Mick Aston Archaeology Fund
Are you interested in doing some archaeological fieldwork or research in Yorkshire? Have you thought about applying for a grant from the CBA’s Mick Aston Archaeology Fund?
The Mick Aston Archaeology Fund, supported by Historic England, is currently offering grants of up to £1,000 to help fund fieldwork and research projects undertaken by voluntary groups and societies and individuals across England. Applicants should be undertaking new and innovative research projects that will help create a greater understanding of local heritage. There are many ways funding could be used such as providing training for volunteers, purchasing equipment for excavation and recording, environmental analysis or scientific dating.
Over the last year the scheme saw applications from a wide range of projects enabling 100s of people of all ages to discover and participate in archaeology. Several of these projects were based in Yorkshire.
The early medieval community of Malham was the focus of the St Helen’s Chapel Dig and over 2 weeks in the summer of 2017 a large number volunteers, from the local community and as far away as Germany and Australia, excavated the chapel and associated features and many more visited the site as part of their Festival of Archaeology event. Funding from the Mick Aston Fund will now be used to assist the post-excavation work to date samples and identify and conserve small finds. You can find out more about the excavations at Malham on the projects website.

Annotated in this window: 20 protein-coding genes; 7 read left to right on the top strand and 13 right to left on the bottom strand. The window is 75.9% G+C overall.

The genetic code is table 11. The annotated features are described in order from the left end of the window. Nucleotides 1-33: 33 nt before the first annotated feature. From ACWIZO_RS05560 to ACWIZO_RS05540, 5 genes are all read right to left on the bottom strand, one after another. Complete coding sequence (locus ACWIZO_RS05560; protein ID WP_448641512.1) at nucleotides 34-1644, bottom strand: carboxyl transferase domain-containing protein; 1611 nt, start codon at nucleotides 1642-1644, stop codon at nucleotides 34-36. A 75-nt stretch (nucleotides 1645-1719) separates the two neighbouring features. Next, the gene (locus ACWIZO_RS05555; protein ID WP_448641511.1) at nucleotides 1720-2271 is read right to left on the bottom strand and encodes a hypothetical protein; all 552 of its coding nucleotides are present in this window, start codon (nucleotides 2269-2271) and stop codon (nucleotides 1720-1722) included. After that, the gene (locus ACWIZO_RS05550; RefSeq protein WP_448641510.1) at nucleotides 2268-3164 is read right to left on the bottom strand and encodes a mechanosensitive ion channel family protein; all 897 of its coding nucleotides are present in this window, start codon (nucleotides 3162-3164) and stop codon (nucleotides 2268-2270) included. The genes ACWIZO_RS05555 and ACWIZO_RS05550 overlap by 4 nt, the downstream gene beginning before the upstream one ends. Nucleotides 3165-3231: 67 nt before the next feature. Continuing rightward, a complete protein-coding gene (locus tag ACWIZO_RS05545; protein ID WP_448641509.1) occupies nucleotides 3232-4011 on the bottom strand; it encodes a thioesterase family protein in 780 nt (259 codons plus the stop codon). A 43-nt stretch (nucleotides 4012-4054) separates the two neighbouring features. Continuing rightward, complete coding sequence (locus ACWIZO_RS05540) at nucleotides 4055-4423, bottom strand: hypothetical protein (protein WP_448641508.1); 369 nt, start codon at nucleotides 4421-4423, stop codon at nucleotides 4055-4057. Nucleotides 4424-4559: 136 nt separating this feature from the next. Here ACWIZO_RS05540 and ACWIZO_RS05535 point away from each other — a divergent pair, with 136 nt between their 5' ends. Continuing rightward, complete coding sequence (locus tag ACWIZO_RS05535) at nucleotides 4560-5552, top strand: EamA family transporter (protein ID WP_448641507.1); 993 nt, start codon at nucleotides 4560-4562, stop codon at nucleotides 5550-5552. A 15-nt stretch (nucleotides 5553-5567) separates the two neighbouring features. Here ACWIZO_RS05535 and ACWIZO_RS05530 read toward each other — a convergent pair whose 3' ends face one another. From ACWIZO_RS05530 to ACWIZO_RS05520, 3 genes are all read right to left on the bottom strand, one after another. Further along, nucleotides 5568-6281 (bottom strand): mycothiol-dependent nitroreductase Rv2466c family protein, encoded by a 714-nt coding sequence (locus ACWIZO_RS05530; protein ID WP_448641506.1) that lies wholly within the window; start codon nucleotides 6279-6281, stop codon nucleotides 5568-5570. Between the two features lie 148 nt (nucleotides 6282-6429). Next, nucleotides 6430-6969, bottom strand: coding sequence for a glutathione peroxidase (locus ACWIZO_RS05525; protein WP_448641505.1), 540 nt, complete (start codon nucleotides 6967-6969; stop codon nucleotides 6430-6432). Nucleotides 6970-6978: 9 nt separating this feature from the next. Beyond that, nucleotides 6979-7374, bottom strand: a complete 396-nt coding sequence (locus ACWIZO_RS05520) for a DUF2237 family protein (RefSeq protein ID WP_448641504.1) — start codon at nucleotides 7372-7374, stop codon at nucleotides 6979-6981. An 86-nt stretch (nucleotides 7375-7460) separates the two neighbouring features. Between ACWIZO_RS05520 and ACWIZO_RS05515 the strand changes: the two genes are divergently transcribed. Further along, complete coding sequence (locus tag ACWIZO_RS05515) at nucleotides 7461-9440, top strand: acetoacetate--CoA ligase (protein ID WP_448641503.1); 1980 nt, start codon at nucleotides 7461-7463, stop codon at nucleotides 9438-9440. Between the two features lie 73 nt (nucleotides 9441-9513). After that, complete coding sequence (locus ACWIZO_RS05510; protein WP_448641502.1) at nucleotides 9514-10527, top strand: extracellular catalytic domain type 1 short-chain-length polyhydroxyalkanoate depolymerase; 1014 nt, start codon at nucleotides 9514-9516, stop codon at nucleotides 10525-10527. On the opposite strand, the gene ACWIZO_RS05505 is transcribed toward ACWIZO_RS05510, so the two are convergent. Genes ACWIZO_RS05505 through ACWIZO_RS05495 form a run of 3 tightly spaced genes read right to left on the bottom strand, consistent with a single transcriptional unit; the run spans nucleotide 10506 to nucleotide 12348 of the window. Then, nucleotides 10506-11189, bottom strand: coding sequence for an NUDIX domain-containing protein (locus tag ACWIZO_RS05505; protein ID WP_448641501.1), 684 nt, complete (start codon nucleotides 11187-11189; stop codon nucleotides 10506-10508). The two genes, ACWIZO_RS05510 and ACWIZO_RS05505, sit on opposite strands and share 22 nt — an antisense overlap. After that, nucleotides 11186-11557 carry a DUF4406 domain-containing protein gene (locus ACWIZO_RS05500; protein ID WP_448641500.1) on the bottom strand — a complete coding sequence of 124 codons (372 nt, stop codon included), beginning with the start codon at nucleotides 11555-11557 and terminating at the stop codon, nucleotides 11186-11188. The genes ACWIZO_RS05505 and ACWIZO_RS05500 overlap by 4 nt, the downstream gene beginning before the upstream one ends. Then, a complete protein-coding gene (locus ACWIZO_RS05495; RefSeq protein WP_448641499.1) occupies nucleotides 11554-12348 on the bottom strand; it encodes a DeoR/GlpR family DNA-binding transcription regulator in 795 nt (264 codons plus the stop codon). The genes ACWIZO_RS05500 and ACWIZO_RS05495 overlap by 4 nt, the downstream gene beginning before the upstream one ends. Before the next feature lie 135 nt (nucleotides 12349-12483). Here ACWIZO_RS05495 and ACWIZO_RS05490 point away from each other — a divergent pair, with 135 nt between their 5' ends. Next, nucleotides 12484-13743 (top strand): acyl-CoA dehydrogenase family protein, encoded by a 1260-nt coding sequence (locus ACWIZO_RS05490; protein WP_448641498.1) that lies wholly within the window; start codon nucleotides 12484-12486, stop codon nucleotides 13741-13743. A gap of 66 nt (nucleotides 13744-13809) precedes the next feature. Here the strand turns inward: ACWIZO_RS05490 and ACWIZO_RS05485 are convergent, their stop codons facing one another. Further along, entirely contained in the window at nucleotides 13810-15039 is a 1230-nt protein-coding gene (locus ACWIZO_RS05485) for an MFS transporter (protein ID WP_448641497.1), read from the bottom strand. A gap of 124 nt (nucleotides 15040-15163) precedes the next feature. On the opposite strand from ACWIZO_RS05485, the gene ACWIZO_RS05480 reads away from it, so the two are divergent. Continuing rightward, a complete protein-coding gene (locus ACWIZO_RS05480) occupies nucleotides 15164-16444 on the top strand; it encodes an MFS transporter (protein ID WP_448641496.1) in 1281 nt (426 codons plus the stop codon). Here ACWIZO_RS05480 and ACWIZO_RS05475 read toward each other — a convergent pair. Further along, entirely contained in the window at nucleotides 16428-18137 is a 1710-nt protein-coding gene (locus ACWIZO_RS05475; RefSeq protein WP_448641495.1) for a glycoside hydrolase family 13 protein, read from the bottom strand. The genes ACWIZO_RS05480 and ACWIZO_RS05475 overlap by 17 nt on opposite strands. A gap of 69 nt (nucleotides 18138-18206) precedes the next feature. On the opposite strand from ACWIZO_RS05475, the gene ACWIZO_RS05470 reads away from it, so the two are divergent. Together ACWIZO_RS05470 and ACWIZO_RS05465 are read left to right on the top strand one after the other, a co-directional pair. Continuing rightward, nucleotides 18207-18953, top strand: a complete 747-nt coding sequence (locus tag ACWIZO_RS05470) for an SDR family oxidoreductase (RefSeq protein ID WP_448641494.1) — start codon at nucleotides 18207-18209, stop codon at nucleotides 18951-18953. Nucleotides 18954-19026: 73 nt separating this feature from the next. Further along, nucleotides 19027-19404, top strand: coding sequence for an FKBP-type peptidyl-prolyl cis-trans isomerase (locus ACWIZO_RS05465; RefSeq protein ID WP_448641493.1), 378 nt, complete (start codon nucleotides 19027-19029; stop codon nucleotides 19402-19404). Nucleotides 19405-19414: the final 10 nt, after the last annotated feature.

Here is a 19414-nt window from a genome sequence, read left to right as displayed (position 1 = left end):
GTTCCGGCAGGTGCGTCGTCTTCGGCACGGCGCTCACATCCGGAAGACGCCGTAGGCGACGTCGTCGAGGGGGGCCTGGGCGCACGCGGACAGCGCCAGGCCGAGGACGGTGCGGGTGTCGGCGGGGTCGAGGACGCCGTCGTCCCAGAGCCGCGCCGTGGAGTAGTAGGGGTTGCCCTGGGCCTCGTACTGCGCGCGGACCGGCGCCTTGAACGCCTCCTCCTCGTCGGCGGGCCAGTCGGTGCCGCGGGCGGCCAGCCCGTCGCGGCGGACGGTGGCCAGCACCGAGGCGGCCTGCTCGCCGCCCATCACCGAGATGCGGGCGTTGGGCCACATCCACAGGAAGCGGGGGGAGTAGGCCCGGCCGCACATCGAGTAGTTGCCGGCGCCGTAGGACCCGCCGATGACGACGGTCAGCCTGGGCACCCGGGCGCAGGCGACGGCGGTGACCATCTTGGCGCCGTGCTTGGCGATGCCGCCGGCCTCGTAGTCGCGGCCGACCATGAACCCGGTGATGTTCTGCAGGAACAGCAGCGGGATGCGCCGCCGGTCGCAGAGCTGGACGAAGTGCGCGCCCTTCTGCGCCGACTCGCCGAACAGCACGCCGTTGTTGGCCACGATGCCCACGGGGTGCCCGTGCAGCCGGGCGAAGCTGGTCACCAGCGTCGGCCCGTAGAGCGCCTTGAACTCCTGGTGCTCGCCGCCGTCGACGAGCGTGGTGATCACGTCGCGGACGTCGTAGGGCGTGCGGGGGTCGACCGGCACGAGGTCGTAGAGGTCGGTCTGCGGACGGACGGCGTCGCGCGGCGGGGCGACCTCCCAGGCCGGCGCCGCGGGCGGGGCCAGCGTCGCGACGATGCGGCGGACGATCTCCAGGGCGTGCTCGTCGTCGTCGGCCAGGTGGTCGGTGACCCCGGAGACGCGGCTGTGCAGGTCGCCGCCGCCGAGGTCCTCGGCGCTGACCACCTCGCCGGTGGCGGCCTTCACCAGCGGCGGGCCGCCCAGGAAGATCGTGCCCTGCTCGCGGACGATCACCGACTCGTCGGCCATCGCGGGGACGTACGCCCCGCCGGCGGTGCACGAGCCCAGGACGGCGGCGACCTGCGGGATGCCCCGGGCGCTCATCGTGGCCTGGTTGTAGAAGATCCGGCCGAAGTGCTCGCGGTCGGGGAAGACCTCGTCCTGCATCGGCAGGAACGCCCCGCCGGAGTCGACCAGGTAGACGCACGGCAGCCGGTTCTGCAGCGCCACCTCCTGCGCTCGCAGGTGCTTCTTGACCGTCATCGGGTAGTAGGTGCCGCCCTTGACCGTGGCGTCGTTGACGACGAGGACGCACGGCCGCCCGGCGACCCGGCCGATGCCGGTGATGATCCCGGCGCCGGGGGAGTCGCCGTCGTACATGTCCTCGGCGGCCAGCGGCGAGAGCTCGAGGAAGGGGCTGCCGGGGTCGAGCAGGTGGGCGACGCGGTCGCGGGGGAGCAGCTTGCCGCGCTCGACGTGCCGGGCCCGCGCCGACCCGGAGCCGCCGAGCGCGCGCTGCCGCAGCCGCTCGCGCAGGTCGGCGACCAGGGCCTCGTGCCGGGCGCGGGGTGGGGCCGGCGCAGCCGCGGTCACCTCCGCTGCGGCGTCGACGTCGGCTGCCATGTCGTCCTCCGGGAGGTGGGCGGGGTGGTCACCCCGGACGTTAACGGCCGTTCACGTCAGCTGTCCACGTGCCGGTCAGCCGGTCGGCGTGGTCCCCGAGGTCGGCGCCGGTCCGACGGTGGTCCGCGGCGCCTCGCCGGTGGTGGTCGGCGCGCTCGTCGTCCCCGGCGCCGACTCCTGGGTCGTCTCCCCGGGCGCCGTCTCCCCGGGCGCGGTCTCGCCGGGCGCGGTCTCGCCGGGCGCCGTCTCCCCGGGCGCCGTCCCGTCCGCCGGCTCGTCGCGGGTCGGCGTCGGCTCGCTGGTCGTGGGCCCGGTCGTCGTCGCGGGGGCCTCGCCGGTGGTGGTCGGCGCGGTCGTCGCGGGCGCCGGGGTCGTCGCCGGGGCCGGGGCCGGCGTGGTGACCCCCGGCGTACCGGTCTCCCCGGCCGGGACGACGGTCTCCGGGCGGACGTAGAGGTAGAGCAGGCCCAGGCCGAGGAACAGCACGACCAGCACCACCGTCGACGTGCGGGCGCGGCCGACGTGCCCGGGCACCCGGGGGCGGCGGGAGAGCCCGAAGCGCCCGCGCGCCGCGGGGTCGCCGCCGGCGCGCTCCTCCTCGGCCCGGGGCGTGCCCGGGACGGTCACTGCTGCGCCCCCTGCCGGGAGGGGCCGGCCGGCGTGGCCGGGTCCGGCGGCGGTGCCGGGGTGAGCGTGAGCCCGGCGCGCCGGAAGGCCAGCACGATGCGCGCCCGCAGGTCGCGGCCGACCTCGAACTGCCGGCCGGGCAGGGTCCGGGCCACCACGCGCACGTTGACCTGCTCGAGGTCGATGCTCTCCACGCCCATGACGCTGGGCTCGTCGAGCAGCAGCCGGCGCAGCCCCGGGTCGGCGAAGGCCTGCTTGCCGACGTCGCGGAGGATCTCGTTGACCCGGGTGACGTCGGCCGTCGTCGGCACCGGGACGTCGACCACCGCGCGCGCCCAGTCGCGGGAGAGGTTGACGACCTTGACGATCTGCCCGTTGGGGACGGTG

In 2016 the Mick Aston Fund was able to provide a grant to the Friends of the Chalk Tower Flamborough to raise awareness of the grade II* listed Chalk Tower which is the oldest surviving lighthouse in England and was built by Sir John Clayton between 1669 and 1674. The group has held a number of successful events to highlight the building to the public and has installed the first in a series of interpretation boards. The Friends are working closely with the East Riding of Yorkshire Council to undertake necessary maintenance to enable them to open the tower to the public.
Most recently, Fridaythorpe Fimber Wetwang Archaeology Project (FFWAP) were awarded a grant to carry out geophysics on an area of land between the three villages. FFWAP were also the recipients of the 2018 King Thubron Award.
For more information on the Mick Aston Archaeology Fund and to download an application form please visit http://new.archaeologyuk.org/mick-aston-archaeology-fund.
More information on the CBA Yorkshire King Thubron Award can be found here.
St Mary’s Chapel images ©Malham Chapel Dig
Chalk tower images ©Chrys Mellor